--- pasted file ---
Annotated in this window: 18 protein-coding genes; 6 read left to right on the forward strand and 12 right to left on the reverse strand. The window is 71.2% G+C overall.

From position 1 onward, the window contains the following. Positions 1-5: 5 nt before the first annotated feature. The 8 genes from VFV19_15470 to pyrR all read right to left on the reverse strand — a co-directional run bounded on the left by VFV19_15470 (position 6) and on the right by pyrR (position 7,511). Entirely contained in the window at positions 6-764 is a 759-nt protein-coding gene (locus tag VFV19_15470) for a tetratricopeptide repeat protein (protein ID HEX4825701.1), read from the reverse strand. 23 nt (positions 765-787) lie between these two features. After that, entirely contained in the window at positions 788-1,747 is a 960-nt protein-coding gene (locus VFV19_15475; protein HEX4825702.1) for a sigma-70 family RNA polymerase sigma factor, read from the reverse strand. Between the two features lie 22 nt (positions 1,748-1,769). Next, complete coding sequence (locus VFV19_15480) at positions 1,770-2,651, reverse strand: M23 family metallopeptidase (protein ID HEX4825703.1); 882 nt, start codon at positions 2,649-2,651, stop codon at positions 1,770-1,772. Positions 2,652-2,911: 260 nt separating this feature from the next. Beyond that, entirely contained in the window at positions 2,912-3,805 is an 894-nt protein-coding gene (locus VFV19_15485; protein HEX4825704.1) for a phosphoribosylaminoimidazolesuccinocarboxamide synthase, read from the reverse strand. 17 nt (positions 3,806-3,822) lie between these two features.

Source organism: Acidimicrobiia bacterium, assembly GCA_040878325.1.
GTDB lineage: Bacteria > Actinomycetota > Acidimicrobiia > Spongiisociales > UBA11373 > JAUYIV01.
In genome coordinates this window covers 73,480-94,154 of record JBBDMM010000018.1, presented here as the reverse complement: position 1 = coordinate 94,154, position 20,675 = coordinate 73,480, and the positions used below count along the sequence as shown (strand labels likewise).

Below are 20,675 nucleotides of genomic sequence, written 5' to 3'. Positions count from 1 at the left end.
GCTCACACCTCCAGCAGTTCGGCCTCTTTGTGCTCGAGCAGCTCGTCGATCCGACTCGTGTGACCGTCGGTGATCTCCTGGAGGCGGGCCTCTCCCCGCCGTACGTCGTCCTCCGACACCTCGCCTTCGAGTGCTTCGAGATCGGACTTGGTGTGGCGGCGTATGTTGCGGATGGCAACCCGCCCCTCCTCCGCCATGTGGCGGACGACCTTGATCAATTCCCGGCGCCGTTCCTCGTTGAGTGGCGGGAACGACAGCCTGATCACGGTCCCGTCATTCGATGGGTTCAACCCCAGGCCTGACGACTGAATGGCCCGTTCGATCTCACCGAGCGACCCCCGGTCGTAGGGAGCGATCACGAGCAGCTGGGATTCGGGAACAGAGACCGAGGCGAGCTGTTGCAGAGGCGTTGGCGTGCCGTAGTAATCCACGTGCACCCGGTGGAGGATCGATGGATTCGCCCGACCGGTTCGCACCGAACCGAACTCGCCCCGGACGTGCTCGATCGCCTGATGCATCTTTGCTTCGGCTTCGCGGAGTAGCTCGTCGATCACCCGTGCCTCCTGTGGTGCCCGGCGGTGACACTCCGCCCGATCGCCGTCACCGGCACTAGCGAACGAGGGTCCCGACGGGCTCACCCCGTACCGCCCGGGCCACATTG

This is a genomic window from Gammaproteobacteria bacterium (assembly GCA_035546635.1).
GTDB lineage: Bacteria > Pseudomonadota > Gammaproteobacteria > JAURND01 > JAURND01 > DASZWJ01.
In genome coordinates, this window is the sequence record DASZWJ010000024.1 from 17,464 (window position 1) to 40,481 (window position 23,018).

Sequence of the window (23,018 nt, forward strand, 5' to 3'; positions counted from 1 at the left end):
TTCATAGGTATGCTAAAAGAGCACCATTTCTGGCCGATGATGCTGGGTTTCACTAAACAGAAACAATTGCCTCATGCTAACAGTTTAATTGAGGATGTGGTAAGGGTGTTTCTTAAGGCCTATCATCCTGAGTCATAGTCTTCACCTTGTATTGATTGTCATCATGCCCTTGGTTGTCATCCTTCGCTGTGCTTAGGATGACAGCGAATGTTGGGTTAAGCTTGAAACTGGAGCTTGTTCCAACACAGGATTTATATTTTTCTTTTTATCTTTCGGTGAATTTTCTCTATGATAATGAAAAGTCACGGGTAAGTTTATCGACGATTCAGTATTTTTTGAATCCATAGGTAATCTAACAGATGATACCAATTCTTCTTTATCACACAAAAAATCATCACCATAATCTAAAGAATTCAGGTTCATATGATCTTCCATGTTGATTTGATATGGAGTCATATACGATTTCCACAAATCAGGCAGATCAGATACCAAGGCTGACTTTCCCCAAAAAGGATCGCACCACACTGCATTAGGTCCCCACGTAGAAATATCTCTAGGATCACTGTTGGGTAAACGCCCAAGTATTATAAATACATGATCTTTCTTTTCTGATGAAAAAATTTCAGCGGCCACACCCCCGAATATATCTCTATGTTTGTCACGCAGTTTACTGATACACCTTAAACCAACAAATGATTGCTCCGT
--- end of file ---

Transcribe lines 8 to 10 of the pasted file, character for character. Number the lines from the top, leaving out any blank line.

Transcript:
This is a genomic window from Gammaproteobacteria bacterium (assembly GCA_035546635.1).
GTDB lineage: Bacteria > Pseudomonadota > Gammaproteobacteria > JAURND01 > JAURND01 > DASZWJ01.
In genome coordinates, this window is the sequence record DASZWJ010000024.1 from 17,464 (window position 1) to 40,481 (window position 23,018).